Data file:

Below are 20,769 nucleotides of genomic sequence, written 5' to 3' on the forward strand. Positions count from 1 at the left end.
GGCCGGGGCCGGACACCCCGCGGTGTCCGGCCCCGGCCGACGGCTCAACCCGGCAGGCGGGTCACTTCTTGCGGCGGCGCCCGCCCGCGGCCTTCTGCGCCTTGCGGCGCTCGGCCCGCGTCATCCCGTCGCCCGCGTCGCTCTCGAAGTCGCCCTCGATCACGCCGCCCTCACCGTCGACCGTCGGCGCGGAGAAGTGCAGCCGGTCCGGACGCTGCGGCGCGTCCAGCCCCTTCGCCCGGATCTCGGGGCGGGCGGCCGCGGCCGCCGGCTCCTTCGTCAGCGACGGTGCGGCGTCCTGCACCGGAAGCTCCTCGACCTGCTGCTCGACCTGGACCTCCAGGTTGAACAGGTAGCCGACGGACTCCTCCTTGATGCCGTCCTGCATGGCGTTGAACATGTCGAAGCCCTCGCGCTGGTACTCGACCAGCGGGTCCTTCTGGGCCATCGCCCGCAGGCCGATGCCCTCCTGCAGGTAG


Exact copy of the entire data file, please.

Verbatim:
Below are 20,769 nucleotides of genomic sequence, written 5' to 3' on the forward strand. Positions count from 1 at the left end.
GGCCGGGGCCGGACACCCCGCGGTGTCCGGCCCCGGCCGACGGCTCAACCCGGCAGGCGGGTCACTTCTTGCGGCGGCGCCCGCCCGCGGCCTTCTGCGCCTTGCGGCGCTCGGCCCGCGTCATCCCGTCGCCCGCGTCGCTCTCGAAGTCGCCCTCGATCACGCCGCCCTCACCGTCGACCGTCGGCGCGGAGAAGTGCAGCCGGTCCGGACGCTGCGGCGCGTCCAGCCCCTTCGCCCGGATCTCGGGGCGGGCGGCCGCGGCCGCCGGCTCCTTCGTCAGCGACGGTGCGGCGTCCTGCACCGGAAGCTCCTCGACCTGCTGCTCGACCTGGACCTCCAGGTTGAACAGGTAGCCGACGGACTCCTCCTTGATGCCGTCCTGCATGGCGTTGAACATGTCGAAGCCCTCGCGCTGGTACTCGACCAGCGGGTCCTTCTGGGCCATCGCCCGCAGGCCGATGCCCTCCTGCAGGTAG